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Food Res Int. 2019 Jan;115:23-31. doi: 10.1016/j.foodres.2018.07.043. Epub 2018 Jul 30.

Interplay between food and gut microbiota in health and disease.

Author information

1
Laboratory of Genomics and Molecular Biomedicine, Department of Biology, University of Copenhagen, DK-2100 Copenhagen, Denmark.
2
Department of Food and Nutrition, University of Campinas - UNICAMP, 13083-862 Campinas, SP, Brazil.
3
Department of Food Science, University of Campinas - UNICAMP, 13083-862 Campinas, SP, Brazil.
4
Laboratory of Genomics and Molecular Biomedicine, Department of Biology, University of Copenhagen, DK-2100 Copenhagen, Denmark; Institute of Marine Research (IMR), Postboks 1870, Nordnes, N-5817 Bergen, Norway.
5
Laboratory of Genomics and Molecular Biomedicine, Department of Biology, University of Copenhagen, DK-2100 Copenhagen, Denmark; Institute of Metagenomics, BGI-Shenzhen, Shenzhen 518083, China. Electronic address: kk@bio.ku.dk.
6
Department of Biotechnology and Biomedicine, Technical University of Denmark, DK-2800 Kgs. Lyngby, Denmark.
7
Department of Food and Nutrition, University of Campinas - UNICAMP, 13083-862 Campinas, SP, Brazil. Electronic address: mmarosti@g.unicamp.br.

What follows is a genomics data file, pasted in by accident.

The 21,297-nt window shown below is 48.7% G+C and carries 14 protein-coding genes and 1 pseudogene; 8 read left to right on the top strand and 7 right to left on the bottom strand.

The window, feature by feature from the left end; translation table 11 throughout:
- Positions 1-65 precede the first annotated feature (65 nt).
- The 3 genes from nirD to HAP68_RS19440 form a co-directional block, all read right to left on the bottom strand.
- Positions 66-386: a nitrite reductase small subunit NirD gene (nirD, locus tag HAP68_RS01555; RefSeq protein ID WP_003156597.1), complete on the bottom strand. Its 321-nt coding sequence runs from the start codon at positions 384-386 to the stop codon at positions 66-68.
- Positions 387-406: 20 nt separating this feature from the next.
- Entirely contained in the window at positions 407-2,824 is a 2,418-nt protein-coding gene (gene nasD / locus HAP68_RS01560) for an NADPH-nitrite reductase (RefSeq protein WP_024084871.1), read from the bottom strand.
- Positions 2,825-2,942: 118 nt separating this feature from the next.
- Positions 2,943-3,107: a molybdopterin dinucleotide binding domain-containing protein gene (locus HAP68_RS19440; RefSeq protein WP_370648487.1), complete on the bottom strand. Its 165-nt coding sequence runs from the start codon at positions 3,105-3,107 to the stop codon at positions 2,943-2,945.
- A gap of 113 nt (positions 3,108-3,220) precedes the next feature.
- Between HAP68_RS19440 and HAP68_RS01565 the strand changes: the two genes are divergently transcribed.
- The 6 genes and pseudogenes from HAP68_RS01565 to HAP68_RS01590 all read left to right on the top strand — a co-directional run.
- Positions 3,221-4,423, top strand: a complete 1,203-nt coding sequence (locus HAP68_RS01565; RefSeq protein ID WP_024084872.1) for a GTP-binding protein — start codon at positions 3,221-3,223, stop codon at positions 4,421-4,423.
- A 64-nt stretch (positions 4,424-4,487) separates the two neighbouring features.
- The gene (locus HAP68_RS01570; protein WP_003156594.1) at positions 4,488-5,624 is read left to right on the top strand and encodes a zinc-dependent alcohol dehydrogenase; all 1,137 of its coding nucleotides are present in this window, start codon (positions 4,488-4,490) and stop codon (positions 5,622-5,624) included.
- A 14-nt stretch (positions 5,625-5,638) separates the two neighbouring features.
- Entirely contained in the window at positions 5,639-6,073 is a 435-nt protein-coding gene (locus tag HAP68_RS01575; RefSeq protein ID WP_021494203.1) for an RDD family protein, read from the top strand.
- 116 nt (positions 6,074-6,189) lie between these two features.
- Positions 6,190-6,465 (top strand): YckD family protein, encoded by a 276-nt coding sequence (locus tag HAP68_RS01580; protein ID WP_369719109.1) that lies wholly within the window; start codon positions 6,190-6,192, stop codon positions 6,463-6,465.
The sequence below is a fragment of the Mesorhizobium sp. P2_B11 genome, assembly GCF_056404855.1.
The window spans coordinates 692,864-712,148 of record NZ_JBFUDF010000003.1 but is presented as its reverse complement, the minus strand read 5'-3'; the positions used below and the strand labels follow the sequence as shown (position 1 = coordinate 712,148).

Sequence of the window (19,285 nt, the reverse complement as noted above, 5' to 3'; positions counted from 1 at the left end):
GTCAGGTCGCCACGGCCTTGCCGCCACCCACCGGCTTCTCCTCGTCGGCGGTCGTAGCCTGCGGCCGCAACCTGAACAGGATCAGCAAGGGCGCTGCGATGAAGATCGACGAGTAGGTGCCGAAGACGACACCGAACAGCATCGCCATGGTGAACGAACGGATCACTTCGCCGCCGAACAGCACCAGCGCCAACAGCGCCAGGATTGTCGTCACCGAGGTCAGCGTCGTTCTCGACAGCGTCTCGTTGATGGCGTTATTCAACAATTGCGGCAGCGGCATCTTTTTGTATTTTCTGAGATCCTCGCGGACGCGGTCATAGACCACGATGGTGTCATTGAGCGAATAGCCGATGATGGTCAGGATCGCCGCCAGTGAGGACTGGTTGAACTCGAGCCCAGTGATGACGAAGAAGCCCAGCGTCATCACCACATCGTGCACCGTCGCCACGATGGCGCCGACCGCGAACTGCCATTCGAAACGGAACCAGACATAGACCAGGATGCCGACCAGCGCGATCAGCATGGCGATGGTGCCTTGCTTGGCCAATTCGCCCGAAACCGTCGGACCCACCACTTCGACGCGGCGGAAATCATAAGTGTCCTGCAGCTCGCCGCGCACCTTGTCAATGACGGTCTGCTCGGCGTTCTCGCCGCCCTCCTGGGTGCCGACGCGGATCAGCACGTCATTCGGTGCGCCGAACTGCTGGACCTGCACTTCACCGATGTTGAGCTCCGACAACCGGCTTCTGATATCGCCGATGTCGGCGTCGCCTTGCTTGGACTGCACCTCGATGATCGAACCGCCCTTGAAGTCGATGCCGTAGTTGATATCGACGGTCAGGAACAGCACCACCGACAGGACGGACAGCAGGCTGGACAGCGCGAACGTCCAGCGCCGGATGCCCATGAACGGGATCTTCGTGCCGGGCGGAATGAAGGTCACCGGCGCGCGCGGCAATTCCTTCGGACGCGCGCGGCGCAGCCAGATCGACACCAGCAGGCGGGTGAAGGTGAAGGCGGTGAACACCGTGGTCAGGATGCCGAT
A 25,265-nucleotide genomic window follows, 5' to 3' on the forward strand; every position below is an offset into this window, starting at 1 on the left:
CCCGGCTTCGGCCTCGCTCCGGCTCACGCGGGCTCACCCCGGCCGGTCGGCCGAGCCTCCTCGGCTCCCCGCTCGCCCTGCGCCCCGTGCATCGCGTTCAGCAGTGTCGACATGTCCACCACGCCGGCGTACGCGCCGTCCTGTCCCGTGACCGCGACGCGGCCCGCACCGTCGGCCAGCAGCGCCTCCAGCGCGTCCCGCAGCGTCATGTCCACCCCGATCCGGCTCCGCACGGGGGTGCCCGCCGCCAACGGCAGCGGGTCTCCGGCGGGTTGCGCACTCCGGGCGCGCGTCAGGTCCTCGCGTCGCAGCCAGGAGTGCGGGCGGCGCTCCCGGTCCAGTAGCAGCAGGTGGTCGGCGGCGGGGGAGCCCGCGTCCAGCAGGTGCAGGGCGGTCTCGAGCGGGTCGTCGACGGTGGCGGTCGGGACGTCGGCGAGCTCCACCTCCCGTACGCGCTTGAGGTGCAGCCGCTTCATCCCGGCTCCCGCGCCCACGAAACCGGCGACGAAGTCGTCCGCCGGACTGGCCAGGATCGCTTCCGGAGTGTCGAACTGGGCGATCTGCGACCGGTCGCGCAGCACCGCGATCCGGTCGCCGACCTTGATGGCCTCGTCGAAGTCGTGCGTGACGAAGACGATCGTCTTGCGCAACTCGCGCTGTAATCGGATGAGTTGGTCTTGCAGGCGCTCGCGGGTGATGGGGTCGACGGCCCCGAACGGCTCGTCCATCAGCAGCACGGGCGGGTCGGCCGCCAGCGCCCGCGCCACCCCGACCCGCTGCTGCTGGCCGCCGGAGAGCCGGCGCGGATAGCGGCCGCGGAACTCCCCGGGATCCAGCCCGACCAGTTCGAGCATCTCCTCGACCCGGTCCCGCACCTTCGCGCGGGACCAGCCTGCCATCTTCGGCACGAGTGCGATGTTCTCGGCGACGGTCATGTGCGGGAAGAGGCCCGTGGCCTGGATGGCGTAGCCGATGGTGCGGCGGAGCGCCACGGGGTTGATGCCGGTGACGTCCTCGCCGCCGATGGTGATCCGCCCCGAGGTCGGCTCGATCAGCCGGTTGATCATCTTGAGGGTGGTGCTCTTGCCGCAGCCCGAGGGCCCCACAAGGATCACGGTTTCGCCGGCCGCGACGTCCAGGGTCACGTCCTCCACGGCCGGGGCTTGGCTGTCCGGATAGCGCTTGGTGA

Abstract

Numerous microorganisms colonize the human gastrointestinal tract playing pivotal roles in relation to digestion and absorption of dietary components. They biotransform food components and produce metabolites, which in combination with food components shape and modulate the host immune system and metabolic responses. Reciprocally, the diet modulates the composition and functional capacity of the gut microbiota, which subsequently influence host biochemical processes establishing a system of mutual interaction and inter-dependency. Macronutrients, fibers, as well as polyphenols and prebiotics are strong drivers shaping the composition of the gut microbiota. Especially, short-chain fatty acids produced from ingested fibers and tryptophan metabolites are key in modulating host immune responses. Since reciprocal interactions between diet, host, and microbiota are personal, understanding this complex network of interactions calls for novel use of large datasets and the implementation of machine learning algorithms and artificial intelligence. In this review, we aim to provide a base for future investigations of how interactions between food components and gut microbiota may influence or even determine human health and disease.

KEYWORDS:

Disease; Gut microbiota; Health; Macronutrients; Polyphenols; Prebiotics

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